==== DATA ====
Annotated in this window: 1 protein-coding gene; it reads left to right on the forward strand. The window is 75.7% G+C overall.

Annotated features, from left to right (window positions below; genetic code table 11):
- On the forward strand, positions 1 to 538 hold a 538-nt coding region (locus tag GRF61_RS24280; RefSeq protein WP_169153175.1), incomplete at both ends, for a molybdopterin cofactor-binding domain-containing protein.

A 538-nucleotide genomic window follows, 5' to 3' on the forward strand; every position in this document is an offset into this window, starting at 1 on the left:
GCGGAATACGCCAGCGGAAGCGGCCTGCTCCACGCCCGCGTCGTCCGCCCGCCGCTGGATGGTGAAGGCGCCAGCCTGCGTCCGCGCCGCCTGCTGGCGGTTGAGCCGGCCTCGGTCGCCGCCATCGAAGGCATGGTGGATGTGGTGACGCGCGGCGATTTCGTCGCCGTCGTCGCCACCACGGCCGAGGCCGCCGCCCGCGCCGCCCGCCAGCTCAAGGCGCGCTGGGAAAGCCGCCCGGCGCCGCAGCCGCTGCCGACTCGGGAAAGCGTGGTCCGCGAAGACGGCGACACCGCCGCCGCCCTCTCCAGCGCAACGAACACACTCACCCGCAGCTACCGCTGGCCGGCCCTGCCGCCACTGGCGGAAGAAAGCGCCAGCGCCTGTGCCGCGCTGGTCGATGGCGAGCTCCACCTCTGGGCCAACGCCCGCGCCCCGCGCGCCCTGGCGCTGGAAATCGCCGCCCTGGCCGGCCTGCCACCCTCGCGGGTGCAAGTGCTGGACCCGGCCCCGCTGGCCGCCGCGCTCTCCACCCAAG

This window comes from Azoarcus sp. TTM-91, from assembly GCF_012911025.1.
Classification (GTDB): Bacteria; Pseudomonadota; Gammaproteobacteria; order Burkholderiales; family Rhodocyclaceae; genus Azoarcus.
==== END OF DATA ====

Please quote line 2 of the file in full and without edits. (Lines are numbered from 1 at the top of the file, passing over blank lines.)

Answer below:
Annotated features, from left to right (window positions below; genetic code table 11):